Tuesday, 10 March 2009

Love & rage in an English village

Waiting for a friend to arrive from Wolverhampton and mixing up the dates, I spent a week in Compton village, described in my canal guide as 'busy but uninteresting'. Bit damning eh!
It's busy because it's had the misfortune to be ripped through the middle by an A road but the cars don't simply roar through. They smog and clog up a big roundabout that was built on the site of the village square. The valiant residents semaphore to each other from different sides and schoolkids watch for the gap to dart across to their friends. What a plague cars are. I'd cheerfully see them all sledgehammered, especially when there's such an excellent bus service in and out of Wolverhampton. I'm filled with rage and want to scream "Get out of your bloody cars you selfish morons!"
I went to the nearest pub to the canal - The Oddfellows. It belongs to the road. I'm sure many people love it but the few people drinking in there seemed to be passing through to somewhere else. Two women clutching handbags stared at me throughout, as though they'd never seen a lone woman in a pub - BUYING A DRINK. I gulped down my cider, glad that I'd just bought a half. On the walls, among the standard pub chain pics were a couple of photos of old Compton that made me want to weep. Wide empty lanes with people walking in them. I wanted to find something, anything of that village and besides, I didn't feel I'd had 'a drink out' yet, so set off to the Swan pub further along. It's very old and from the moment I went in I could see these people weren't heading off anywhere else. On the walls were sepia photographs of people, smiling shyly, now long dead, which I always find incredibly moving. I fell in love with the picture of one young lad and the man he must have become and the old fellow I hope he lived to be. Apart from the charm of an old, quirky pub building with its warren-like rooms, the people inside were friendly, open and welcoming. I learnt about some of the history of the village, the posh hall up the road and how carriage wheels had to be covered to muffle the noise of deliveries to not disturb the gentry. I heard about the estate and farmland that were quarried for sandstone that has left the surrounding area with sudden valleys, but which are now covered in heathland and trees and allotments. The surrounding land has become a nature reserve and it's so uplifting to see young trees beginning a forest. I would love to come back in 50 years and walk among them then. I may need to be dug up first, but hey.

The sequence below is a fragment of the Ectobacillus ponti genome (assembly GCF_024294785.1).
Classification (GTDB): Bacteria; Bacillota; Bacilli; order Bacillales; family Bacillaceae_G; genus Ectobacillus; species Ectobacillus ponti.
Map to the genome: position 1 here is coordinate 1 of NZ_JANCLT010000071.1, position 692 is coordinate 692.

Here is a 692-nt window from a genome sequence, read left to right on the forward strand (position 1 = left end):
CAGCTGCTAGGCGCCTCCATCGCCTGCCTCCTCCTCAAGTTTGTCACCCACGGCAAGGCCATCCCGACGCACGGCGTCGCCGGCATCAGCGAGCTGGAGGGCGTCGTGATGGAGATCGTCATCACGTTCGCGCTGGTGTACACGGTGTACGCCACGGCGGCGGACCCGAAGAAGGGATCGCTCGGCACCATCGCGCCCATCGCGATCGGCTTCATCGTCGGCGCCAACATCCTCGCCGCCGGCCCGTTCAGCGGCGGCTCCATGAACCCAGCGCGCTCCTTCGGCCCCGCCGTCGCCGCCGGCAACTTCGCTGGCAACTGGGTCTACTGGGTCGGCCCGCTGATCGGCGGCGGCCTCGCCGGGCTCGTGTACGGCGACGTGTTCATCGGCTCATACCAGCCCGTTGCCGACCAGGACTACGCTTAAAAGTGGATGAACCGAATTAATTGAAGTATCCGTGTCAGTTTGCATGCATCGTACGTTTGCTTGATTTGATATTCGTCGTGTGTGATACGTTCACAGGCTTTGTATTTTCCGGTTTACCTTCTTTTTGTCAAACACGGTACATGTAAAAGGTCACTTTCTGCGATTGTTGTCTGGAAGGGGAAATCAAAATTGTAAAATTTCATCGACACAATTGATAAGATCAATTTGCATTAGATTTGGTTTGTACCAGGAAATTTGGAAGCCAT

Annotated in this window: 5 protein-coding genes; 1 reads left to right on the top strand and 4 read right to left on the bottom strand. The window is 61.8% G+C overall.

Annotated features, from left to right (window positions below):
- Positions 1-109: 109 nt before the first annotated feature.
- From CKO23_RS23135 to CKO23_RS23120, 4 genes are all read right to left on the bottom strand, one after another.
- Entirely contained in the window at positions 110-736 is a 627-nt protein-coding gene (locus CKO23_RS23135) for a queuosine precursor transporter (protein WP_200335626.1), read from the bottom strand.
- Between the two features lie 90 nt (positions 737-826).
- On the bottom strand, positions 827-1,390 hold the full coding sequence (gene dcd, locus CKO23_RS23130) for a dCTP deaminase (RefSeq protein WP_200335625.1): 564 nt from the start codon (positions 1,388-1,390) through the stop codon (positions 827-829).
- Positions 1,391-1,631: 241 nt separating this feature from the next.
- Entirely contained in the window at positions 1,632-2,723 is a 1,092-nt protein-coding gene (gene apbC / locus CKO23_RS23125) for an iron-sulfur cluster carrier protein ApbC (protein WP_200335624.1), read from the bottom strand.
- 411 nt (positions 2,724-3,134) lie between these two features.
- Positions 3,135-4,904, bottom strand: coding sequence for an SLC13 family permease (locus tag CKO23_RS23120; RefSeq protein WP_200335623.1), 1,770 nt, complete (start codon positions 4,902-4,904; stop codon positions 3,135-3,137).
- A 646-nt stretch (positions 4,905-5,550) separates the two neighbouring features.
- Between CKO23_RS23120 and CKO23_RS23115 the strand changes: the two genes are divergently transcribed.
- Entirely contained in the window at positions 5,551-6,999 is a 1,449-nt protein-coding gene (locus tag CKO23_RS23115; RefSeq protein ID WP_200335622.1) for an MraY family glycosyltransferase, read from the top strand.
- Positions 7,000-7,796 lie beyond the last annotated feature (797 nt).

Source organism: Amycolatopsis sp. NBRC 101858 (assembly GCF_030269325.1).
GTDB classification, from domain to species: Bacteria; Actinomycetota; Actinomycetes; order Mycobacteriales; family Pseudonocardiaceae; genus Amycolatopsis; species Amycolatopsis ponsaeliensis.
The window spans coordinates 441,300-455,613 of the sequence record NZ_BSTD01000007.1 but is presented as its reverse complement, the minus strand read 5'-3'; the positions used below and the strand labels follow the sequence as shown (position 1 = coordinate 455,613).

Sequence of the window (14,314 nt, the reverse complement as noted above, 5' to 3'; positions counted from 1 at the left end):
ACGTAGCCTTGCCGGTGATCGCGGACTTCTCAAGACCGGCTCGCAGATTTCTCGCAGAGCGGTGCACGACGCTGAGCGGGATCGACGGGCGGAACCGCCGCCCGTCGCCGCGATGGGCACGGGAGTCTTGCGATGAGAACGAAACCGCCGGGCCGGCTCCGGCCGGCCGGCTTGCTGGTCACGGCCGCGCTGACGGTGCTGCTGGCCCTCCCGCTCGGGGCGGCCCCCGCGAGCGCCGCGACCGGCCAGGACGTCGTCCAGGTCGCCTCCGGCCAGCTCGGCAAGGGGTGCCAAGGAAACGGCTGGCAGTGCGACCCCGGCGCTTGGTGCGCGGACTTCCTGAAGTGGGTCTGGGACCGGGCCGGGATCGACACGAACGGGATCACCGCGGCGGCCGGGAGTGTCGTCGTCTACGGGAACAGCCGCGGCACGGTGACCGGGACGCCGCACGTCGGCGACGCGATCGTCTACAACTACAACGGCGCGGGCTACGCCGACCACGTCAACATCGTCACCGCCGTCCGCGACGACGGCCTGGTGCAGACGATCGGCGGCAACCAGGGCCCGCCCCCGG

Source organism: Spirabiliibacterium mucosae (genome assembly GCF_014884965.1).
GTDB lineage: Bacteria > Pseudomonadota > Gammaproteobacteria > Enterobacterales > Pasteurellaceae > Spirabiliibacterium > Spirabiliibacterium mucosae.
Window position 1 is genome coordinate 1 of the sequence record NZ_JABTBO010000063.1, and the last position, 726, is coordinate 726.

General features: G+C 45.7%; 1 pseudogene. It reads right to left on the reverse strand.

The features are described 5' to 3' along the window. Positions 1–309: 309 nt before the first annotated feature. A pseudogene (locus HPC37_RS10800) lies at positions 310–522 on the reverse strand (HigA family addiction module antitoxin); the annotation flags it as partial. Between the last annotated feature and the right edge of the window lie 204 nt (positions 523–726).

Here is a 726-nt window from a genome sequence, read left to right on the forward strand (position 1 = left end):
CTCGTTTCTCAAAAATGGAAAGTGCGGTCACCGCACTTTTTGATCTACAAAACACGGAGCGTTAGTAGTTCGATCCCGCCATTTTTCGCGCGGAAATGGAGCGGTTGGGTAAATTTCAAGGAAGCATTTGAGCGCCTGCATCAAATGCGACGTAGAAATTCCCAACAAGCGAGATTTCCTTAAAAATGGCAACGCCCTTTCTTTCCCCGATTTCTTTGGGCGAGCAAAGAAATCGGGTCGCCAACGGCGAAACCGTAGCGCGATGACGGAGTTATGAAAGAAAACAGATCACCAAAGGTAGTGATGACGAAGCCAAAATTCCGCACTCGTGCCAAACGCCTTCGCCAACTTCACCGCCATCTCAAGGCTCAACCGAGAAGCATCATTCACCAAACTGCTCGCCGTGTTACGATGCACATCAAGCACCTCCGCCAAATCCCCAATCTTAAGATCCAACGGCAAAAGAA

The old railways line has become a walker's trail and loads of people use it every day.


Here's just one section of the fantastic gates on the 'Wolverhampton Environment Centre'. I was dying to see what lay beyond but it seemed closed each time I passed, unfortunately.